The Egyptian Ministry of Finance failed to sell three-year treasury bonds worth EGP 500 million on Monday as banks demanded higher returns after Egypt’s sovereign credit rating was cut by Moody’s Investors Service.
The Ministry stated it offered T-bonds worth EGP 500 million, but it failed to sell them. The Ministry also sought to sell 91-day T-bills worth EGP 1.5 billion, but it only sold 91-day T-bills worth EGP 1 billion. The yields on the 91-day T-bills ranged from 12.252% to 12.999%, while the average return registered 12.868%.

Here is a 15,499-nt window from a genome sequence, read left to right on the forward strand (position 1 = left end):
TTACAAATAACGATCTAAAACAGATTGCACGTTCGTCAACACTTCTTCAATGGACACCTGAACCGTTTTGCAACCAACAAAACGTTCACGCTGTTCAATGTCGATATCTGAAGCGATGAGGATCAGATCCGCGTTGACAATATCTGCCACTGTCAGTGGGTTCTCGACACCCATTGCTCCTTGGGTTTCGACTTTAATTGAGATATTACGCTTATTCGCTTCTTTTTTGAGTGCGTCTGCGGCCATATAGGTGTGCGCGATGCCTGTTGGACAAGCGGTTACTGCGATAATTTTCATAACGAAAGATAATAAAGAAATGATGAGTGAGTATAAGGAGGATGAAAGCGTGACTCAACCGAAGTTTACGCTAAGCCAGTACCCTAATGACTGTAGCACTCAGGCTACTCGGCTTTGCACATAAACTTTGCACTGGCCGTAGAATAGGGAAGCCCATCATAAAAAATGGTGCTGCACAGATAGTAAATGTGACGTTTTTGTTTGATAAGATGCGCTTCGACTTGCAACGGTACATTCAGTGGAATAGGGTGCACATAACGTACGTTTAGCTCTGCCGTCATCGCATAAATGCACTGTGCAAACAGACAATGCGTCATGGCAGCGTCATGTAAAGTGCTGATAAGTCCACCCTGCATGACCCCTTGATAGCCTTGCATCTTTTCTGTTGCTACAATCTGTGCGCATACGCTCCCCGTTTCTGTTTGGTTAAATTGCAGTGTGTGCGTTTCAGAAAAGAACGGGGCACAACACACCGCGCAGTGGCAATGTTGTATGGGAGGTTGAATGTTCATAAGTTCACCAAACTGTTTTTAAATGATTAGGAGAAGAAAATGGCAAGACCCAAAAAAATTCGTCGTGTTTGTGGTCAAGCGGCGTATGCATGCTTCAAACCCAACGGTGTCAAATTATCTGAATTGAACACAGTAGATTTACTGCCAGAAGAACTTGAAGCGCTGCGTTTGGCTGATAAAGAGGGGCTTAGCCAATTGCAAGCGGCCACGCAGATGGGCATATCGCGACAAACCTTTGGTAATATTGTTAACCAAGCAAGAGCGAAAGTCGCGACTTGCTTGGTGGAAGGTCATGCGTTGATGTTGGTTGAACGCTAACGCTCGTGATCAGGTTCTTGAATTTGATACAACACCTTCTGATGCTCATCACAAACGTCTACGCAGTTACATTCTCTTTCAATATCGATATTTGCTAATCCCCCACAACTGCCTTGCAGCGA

Moody’s Investors Service downgraded Egypt’s sovereign foreign currency credit rating to Caa1 from B3 last Thursday, citing unsettled political conditions, and said risks of a default have increased.
The government relies on selling government debt instruments (treasury bills and bonds) to provide the required finance for the budget, but the rating downgrade made these instruments less attractive.